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  • JobOperator:stop()

    I have the below model.

    One (master)partitionstep, and it contains slave TaskletStep(s), within which I call my business process.
    If the business process successfully completes, I mark the envelope TaskletStep to be COMPLETED. Otherwise if the business process throws some exception, TaskletStep is FAILED.

    One slave tasklet step is totally independent of the other. So one tasklet step may have a FAILED status, while its sibling may have a COMPLETED status.

    And as usual partition step will have a status based on the aggregation of the slave steps.

    Now, I want to implement the stop functionality.
    So I tried JobOperator:stop().

    1) Inside TaskletStep:doExecute(), once the call to tasklet.execute() returned, there is a call getJobRepository().update(stepExecution).
    Inside getJobRepository().update(), if the jobExecution is STOPPING, the stepExuection is set as terminateOnly.
    Is this correct? Because, we have already completed the actual work within the tasklet.execute() itself. Now what is the point in making the step execution as terminateOnly and marking it as STOPPED.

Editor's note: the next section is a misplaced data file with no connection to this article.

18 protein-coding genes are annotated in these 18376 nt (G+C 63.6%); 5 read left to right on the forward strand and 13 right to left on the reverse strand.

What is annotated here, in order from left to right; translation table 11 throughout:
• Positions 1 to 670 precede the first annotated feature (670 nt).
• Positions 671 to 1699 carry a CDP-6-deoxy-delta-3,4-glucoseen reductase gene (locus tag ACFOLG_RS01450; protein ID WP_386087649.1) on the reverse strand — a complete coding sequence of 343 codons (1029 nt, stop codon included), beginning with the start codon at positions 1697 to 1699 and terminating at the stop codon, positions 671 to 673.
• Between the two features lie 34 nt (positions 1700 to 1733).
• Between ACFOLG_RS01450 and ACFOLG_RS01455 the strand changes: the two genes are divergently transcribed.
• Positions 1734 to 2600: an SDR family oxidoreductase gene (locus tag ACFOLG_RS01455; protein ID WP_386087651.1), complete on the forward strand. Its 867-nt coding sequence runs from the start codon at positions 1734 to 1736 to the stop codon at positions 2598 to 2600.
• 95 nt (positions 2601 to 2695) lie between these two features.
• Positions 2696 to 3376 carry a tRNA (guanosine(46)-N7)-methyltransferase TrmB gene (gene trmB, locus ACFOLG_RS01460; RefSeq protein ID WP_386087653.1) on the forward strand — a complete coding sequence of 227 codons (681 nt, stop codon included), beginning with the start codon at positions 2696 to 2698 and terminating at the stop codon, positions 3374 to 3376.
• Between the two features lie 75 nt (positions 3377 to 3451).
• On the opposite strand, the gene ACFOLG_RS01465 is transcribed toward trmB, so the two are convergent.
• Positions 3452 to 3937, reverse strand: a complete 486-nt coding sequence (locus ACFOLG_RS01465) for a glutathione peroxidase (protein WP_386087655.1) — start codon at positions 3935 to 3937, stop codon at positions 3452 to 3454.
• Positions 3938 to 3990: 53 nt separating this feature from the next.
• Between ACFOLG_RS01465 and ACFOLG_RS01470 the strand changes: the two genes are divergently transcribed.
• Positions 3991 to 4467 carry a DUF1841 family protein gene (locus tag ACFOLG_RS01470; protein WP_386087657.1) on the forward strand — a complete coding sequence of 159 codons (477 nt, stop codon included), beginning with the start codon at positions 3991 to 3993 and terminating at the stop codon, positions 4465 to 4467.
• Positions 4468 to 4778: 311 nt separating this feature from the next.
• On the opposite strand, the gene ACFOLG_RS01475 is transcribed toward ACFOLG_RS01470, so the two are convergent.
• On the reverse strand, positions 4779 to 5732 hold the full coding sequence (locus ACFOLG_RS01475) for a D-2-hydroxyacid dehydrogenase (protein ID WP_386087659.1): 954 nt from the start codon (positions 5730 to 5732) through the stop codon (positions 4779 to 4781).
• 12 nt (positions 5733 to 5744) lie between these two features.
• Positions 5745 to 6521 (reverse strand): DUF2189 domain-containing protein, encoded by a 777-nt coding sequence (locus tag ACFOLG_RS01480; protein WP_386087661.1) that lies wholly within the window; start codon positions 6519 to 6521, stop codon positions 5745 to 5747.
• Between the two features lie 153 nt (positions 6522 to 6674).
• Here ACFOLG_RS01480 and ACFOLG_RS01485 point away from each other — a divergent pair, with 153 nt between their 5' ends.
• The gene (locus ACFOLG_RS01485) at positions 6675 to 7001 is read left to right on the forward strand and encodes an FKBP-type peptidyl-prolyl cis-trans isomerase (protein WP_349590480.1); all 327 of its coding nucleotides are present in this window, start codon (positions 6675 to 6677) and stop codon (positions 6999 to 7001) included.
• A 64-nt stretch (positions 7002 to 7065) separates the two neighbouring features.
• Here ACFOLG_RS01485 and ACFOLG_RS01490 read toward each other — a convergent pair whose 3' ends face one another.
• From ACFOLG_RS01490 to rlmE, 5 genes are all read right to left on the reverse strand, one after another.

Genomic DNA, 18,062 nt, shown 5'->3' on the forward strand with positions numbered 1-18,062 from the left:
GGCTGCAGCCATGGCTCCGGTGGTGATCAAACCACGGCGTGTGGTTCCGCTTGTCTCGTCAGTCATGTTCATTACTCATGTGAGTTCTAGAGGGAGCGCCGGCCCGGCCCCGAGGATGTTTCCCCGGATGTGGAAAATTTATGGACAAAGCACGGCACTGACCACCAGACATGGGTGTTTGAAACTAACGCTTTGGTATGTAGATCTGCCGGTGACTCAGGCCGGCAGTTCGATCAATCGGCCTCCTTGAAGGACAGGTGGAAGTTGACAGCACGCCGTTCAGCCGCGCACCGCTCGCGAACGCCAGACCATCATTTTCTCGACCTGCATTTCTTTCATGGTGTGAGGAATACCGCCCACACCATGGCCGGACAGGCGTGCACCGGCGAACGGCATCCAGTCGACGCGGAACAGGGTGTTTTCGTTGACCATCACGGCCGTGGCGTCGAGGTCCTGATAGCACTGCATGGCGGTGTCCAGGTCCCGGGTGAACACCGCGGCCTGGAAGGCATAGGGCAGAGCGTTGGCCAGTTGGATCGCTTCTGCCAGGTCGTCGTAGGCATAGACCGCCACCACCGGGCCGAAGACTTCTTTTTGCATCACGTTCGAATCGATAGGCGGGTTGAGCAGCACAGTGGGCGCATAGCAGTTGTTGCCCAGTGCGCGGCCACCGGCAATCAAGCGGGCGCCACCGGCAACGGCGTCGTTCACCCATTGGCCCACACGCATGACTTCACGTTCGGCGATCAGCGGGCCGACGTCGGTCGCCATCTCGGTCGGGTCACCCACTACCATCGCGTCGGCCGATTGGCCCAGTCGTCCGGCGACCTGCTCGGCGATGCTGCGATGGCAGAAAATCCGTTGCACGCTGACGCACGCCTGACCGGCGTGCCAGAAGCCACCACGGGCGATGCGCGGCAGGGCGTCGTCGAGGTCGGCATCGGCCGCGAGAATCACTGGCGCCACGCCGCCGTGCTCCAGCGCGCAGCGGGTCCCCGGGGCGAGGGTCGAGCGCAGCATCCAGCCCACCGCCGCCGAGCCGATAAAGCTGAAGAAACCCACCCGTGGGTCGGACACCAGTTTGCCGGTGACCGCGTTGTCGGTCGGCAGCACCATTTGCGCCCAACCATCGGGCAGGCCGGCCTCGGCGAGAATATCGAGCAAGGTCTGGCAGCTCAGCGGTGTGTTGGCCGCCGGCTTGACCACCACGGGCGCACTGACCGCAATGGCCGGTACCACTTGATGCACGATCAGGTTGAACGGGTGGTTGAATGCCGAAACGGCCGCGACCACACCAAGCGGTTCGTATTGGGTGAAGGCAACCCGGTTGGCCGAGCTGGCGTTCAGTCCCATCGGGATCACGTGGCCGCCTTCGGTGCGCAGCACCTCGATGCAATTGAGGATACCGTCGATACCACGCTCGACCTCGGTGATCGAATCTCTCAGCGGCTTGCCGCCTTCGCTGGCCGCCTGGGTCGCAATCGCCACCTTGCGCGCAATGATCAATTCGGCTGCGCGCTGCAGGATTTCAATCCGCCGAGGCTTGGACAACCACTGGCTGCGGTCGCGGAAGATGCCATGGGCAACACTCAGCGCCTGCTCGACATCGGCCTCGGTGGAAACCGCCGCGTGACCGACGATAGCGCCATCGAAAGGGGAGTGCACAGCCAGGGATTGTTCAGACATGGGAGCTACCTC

Additionally, if we restart the job, this step execution will again get picked up, even if we had already completed the actual work previous time itself.

    2) Again inside TaskletStep:doExecute(), there is a call to interruptionPolicy.checkInterrupted(...). Is this really needed, since we have already done the real work?
    Now even if we want to call the checkInterrupted(), shouldn't we be checking the current status of stepexecution before throwing a JobInterruptedException.


    Comments?


    Thanks in Advance!

  • #2
    Originally posted by Devadasan View Post
    Now, I want to implement the stop functionality.
    So I tried JobOperator:stop().
    I'm not sure if you said does this work or not? I'm guessing not, otherwise you wouldn't be asking questions, but it wasn't really clear what the issue was. Can you make that a bit clearer?

    I think the two questions you asked both show perhaps that you had overlooked the fact that not all tasklets are executed only once? If a tasklet is executed many times in a step, then it makes sense to check for interruptions after each execution. Does that help? Or did I misunderstand your confusion?

    Comment


    • #3
      Dave,
      Thanks for the quick reply. Apologies if I was not clear enough.
      stop() didn't work the way I expected.
      MasterStepExecution is splitted into PartitionStepExecutions.
      TaskletStep.doExecute(stepexecution) is called for each of these PartitionStepExecution.
      So essentially TaskletStep.doExecute(stepexecution) , and hence the corresponding tasklet.execute() is called exactly once per stepexecution.

      This is the situation of my doubt, if its right to check the interruption after the each execution.

      Comment

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